Corruption is deeply entrenched in India at every level. This newly protesting middle class is the very middle class that doesn’t vote, that is hopelessly disengaged with the politics of this country, pays bribes on pretty much a day-to-day basis and if not salaried, pays little or no tax. Crony capitalism thrives in their business communities and local netas and government officials are always kept ‘happy’ guaranteeing that there is never a clean interface when business meets officialdom.

There is a great degree of hypocrisy in this agitation. I would think tribal uprisings despite being more violent, are far more honest. Because they usually happen as measure of  last resort, after the state has failed a section of society completely and entirely. They happen out of hunger and desperation.

Not out of a confused resentment against poor infrastructure that is almost entirely a result of years of middle class apathy. 


  • Milind Kher
    Milind Kher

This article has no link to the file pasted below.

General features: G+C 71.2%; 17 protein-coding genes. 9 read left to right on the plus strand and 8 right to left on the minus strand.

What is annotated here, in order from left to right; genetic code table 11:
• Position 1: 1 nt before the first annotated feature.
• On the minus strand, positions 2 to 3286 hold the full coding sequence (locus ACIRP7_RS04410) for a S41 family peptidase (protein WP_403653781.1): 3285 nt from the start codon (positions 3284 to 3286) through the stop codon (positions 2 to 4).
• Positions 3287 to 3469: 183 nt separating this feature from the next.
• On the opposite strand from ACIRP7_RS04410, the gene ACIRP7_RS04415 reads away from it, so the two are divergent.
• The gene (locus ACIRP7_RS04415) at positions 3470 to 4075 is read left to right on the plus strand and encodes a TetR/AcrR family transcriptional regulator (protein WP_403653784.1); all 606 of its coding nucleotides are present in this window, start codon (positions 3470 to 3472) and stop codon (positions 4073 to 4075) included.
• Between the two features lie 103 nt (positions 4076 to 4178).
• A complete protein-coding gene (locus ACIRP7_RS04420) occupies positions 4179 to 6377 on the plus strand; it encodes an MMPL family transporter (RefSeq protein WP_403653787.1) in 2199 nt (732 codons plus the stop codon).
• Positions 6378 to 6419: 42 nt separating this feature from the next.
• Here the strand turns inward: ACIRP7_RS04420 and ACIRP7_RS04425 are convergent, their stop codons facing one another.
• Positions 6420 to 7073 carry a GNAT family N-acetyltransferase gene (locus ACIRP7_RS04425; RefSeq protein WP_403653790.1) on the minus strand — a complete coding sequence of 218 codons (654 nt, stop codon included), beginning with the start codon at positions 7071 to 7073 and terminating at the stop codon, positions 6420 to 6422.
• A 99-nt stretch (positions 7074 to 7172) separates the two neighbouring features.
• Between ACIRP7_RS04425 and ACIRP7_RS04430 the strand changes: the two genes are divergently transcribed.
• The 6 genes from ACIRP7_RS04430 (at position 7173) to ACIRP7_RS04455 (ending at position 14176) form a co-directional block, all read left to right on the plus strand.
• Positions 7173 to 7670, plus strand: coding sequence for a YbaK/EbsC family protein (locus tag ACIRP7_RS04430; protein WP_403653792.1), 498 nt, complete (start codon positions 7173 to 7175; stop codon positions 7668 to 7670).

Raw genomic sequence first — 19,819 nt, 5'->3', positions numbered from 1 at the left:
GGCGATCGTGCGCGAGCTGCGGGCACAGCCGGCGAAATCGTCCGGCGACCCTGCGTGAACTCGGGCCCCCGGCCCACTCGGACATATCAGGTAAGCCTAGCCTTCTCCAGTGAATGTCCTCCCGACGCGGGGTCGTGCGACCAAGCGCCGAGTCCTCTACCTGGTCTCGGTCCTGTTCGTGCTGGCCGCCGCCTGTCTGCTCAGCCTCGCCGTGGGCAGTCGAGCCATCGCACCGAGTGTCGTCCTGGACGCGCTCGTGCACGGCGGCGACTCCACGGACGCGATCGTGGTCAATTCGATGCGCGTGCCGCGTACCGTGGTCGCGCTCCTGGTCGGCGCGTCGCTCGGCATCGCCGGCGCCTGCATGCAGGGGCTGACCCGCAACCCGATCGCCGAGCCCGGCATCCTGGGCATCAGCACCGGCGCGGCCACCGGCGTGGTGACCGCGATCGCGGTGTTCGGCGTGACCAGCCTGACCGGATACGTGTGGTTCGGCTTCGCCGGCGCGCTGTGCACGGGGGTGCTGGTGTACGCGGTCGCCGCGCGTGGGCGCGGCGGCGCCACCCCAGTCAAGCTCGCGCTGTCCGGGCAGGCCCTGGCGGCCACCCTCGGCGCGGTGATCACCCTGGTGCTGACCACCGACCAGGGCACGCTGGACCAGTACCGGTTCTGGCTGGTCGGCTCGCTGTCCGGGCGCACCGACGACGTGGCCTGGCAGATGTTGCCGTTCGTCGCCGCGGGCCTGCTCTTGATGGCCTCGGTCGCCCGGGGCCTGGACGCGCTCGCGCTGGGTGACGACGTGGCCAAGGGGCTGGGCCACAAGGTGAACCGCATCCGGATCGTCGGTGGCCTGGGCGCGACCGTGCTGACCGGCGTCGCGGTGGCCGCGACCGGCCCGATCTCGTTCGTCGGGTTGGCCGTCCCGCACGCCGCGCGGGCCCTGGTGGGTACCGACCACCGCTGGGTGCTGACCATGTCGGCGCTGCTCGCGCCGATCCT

28.12.11 10:06 AM
    What Nikhil says is absolutely right. Corruption needs to be tackled at every level and deeply.

    The middle class of any nation is supposed to be its conscience keeper and that is equally true of our middle class. As a member of the middle class, I believe that I need to be in the forefront in setting an example.
  • edunetsys
    16.11.11 08:46 PM
    Bribe in any form is unacceptable. India is not alone. Bribe giving and taking is prevalent in many other countries. To eradicate this menace, we must ensure that the education is imparted right down to the poorest of poor in the country and chapter on morality are added to the curriculum.
  • Akshay Marathe
    Akshay Marathe
    12.11.11 04:01 PM
    Hey NRI, you just might be right. However, I think hypocrisy might not be the right word. I agree with you that it may be possible that bribe-givers are a part of the movement. I do not see what is wrong in that. In fact that is the ebst thing that could ever have happened right? They understood that what they did was wrong and they could have done without doing it. The lokpal can help them live without paying bribes. Also, I have a different view regarding Anna Hazare. You think he is a symbol of the movement. I have written an article on exactly that last week on my blog. Read if you can!
  • Joseph James
    Joseph James
    11.09.11 10:57 AM